“Through missing shutter slats, shy rays of sunlight broach the dusty wood, almost sorry for having disturbed the atmosphere of such a gloomy room.
In the middle of the room is an old four-poster bed. The shapes are depressed and the colors dampened by tears spilt in memory of the beautiful somersaults of a newly married couple, a flirtation between two teenagers fueled by a forbidden flame, or a brief and passionate embrace between the maid and the gardener. The grating of the frame reaches from afar, driven by the feverish and amorous energy that once enmeshed it.
Alone in darkness, the bed’s dilapidated caress is reduced to servitude, signaling the shameful and ghastly end of a small corner of paradise transformed into hellfire. An altar of sacrifice where modern virgins, respectable women, and the mothers of families are forced to become, or worse, choose to wear, the luxurious yet vulgar façade of an old brothel madam.
The entire world mingles in this bed sharing looks, sighs, groans, tears, blood, foul odors, abrasions, insults, and contempt. Humanity is absent.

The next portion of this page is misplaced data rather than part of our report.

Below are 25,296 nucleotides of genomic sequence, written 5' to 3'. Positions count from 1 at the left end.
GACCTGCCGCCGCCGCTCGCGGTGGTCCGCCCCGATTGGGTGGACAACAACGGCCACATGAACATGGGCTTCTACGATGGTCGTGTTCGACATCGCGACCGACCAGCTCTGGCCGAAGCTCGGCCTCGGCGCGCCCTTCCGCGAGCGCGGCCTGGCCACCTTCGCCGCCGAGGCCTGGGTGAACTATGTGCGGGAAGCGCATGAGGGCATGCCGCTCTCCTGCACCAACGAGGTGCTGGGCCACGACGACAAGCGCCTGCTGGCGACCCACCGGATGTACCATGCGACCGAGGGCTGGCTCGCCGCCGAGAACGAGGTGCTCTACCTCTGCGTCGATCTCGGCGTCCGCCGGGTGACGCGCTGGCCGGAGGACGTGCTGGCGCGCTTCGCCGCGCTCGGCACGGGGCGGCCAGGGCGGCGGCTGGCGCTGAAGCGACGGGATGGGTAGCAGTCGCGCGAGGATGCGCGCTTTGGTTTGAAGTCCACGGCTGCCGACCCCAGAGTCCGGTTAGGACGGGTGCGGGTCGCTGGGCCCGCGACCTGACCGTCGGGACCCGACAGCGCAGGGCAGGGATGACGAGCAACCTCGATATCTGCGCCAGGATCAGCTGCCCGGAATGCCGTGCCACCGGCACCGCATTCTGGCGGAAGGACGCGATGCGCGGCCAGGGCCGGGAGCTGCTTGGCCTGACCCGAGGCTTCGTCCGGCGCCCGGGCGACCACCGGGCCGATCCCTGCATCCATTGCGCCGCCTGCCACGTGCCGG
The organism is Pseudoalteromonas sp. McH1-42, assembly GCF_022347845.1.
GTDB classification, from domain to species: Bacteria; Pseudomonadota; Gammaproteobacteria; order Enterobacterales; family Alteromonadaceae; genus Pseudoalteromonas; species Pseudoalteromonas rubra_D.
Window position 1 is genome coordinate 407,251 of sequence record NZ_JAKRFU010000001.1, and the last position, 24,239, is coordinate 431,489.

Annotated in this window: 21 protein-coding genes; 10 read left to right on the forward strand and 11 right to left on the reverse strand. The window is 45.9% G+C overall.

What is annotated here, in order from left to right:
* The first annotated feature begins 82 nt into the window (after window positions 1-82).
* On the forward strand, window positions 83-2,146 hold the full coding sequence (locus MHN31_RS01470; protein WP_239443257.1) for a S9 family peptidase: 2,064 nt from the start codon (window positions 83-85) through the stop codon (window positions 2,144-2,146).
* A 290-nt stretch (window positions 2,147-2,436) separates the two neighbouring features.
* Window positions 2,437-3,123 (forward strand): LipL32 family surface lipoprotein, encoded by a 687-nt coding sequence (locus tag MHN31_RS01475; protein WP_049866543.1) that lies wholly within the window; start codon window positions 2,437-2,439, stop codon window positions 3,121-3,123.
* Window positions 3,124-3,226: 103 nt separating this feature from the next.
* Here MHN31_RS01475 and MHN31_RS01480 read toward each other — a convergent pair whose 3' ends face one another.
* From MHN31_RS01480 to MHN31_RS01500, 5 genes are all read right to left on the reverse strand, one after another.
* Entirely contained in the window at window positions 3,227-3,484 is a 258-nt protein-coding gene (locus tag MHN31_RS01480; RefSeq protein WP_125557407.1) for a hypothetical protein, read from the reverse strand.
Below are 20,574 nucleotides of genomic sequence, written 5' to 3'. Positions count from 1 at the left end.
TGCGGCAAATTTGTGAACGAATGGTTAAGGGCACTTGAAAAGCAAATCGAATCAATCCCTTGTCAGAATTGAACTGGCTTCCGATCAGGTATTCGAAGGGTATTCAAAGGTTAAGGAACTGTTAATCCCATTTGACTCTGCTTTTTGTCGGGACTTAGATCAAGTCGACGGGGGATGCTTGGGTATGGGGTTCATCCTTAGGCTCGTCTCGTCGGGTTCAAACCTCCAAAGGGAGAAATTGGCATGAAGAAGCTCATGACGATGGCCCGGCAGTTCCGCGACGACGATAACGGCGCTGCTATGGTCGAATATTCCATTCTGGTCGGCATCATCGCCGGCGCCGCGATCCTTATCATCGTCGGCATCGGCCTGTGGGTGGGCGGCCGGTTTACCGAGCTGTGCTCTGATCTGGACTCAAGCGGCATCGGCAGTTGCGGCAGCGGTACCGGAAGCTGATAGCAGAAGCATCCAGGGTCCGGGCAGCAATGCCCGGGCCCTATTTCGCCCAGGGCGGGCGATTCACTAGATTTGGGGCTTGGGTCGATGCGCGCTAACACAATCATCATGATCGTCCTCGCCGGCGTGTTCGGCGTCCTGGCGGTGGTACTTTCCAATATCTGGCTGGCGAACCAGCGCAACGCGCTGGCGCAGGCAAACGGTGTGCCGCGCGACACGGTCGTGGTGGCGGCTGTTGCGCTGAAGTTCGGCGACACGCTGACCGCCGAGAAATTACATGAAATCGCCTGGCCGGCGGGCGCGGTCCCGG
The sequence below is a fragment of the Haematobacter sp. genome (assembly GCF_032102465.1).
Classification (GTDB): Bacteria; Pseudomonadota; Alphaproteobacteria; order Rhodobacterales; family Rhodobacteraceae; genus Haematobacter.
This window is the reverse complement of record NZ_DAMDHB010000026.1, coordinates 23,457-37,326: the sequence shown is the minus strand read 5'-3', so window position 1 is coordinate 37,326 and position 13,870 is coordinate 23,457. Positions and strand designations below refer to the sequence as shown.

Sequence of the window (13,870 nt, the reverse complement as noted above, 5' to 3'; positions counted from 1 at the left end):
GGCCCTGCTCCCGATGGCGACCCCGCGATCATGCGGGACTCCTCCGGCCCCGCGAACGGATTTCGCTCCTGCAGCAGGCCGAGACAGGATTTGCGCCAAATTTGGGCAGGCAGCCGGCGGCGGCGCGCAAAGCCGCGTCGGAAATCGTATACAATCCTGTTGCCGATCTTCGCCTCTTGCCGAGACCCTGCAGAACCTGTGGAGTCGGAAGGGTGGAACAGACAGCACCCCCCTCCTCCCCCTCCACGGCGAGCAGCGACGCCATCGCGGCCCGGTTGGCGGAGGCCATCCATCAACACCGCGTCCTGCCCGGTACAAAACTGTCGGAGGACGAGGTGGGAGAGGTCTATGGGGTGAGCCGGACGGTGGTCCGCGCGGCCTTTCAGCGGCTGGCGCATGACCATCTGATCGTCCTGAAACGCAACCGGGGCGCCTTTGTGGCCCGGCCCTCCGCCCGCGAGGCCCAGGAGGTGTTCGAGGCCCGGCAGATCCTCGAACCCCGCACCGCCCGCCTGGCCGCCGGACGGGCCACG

Political conflicts deepen and the duty to assuage warriors -or rather “Jihadists,” as warriors is much too generous- of certain animalistic desires becomes the priority in order to pacify and set right the men who kill, plunder, and slaughter while living under the banner of religion. Thus, the latter, who have banned prostitution and adultery, are seen to tolerate and reward laws exceptionally conducive to the constraints of Jihad. The concept of “Halal prostitution” therefore develops.
Little knowing that their fates are already sealed as soon as they devote themselves to the devil, the women sign their own death warrants following the unsustainable pace of “Nikah,” or their gurus draw them like cattle for breaching their Jihadist duties or whenever they are no longer considered useful.
While lying on this big bed, once a place of peace now transformed into gallows, the adrenaline rate soars and all the cells of the body are on high alert under the towering and menacing bullet cartridges hanging from the canopy and surrounding the phrase “JIHAD ANNIKAH”. The symbolism is strong. In the moment where a small risk is taken, you find yourself trapped in a death-obsessed square, overwhelmed by a mixture of fear and fascination.
Allow your soul to kiss the sky, granted if only for a moment in time. Let your imagination become filled with the terror that permeates this innocuous piece of furniture. Think of all the women marching down a corridor of death, preceded by a total loss of dignity. Do not be afraid to feel horror because it is absolutely real… and certainly human.”
Text written by Neila Mhiri and translated by Anne Marie Butler